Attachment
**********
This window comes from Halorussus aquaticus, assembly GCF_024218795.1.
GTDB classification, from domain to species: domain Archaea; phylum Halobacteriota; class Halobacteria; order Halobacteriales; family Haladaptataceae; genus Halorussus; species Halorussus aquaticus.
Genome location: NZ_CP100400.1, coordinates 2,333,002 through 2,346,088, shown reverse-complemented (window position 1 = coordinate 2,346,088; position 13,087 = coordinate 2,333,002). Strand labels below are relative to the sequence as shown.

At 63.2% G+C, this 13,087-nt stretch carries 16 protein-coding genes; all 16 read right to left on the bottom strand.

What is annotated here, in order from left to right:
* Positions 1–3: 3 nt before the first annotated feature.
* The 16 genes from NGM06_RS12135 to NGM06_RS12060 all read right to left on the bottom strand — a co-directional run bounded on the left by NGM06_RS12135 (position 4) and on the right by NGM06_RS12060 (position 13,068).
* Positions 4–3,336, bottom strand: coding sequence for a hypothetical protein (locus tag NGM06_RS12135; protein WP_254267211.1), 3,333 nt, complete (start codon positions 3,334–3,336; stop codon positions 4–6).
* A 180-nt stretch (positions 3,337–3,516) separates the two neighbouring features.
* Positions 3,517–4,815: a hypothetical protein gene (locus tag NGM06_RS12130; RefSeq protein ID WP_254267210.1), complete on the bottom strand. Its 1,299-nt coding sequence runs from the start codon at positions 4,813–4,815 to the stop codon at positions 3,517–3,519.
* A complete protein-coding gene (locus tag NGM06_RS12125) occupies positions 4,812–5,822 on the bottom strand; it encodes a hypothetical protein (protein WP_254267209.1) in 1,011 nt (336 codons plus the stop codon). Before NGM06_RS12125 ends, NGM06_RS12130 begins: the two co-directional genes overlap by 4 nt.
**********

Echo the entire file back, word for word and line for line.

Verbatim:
This window comes from Halorussus aquaticus, assembly GCF_024218795.1.
GTDB classification, from domain to species: domain Archaea; phylum Halobacteriota; class Halobacteria; order Halobacteriales; family Haladaptataceae; genus Halorussus; species Halorussus aquaticus.
Genome location: NZ_CP100400.1, coordinates 2,333,002 through 2,346,088, shown reverse-complemented (window position 1 = coordinate 2,346,088; position 13,087 = coordinate 2,333,002). Strand labels below are relative to the sequence as shown.

At 63.2% G+C, this 13,087-nt stretch carries 16 protein-coding genes; all 16 read right to left on the bottom strand.

What is annotated here, in order from left to right:
* Positions 1–3: 3 nt before the first annotated feature.
* The 16 genes from NGM06_RS12135 to NGM06_RS12060 all read right to left on the bottom strand — a co-directional run bounded on the left by NGM06_RS12135 (position 4) and on the right by NGM06_RS12060 (position 13,068).
* Positions 4–3,336, bottom strand: coding sequence for a hypothetical protein (locus tag NGM06_RS12135; protein WP_254267211.1), 3,333 nt, complete (start codon positions 3,334–3,336; stop codon positions 4–6).
* A 180-nt stretch (positions 3,337–3,516) separates the two neighbouring features.
* Positions 3,517–4,815: a hypothetical protein gene (locus tag NGM06_RS12130; RefSeq protein ID WP_254267210.1), complete on the bottom strand. Its 1,299-nt coding sequence runs from the start codon at positions 4,813–4,815 to the stop codon at positions 3,517–3,519.
* A complete protein-coding gene (locus tag NGM06_RS12125) occupies positions 4,812–5,822 on the bottom strand; it encodes a hypothetical protein (protein WP_254267209.1) in 1,011 nt (336 codons plus the stop codon). Before NGM06_RS12125 ends, NGM06_RS12130 begins: the two co-directional genes overlap by 4 nt.